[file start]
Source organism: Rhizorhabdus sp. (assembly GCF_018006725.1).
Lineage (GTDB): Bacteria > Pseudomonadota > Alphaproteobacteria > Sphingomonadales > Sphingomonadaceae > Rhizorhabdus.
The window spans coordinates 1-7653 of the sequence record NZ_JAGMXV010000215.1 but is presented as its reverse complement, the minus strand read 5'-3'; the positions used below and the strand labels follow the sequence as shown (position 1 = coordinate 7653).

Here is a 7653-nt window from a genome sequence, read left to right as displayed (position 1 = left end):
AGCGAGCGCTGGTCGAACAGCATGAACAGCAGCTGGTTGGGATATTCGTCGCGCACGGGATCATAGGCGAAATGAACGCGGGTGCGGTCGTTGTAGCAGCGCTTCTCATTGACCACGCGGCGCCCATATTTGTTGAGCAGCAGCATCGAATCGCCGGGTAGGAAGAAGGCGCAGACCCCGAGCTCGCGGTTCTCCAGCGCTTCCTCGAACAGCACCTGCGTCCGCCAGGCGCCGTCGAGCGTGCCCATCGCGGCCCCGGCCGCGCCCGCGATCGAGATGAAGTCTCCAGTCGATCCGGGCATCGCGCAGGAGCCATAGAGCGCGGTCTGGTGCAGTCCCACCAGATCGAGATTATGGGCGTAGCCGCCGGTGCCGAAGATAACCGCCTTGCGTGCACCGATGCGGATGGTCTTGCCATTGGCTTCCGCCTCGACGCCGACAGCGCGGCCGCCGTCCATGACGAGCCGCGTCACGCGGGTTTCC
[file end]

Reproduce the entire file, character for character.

Source organism: Rhizorhabdus sp. (assembly GCF_018006725.1).
Lineage (GTDB): Bacteria > Pseudomonadota > Alphaproteobacteria > Sphingomonadales > Sphingomonadaceae > Rhizorhabdus.
The window spans coordinates 1-7653 of the sequence record NZ_JAGMXV010000215.1 but is presented as its reverse complement, the minus strand read 5'-3'; the positions used below and the strand labels follow the sequence as shown (position 1 = coordinate 7653).

Here is a 7653-nt window from a genome sequence, read left to right as displayed (position 1 = left end):
AGCGAGCGCTGGTCGAACAGCATGAACAGCAGCTGGTTGGGATATTCGTCGCGCACGGGATCATAGGCGAAATGAACGCGGGTGCGGTCGTTGTAGCAGCGCTTCTCATTGACCACGCGGCGCCCATATTTGTTGAGCAGCAGCATCGAATCGCCGGGTAGGAAGAAGGCGCAGACCCCGAGCTCGCGGTTCTCCAGCGCTTCCTCGAACAGCACCTGCGTCCGCCAGGCGCCGTCGAGCGTGCCCATCGCGGCCCCGGCCGCGCCCGCGATCGAGATGAAGTCTCCAGTCGATCCGGGCATCGCGCAGGAGCCATAGAGCGCGGTCTGGTGCAGTCCCACCAGATCGAGATTATGGGCGTAGCCGCCGGTGCCGAAGATAACCGCCTTGCGTGCACCGATGCGGATGGTCTTGCCATTGGCTTCCGCCTCGACGCCGACAGCGCGGCCGCCGTCCATGACGAGCCGCGTCACGCGGGTTTCC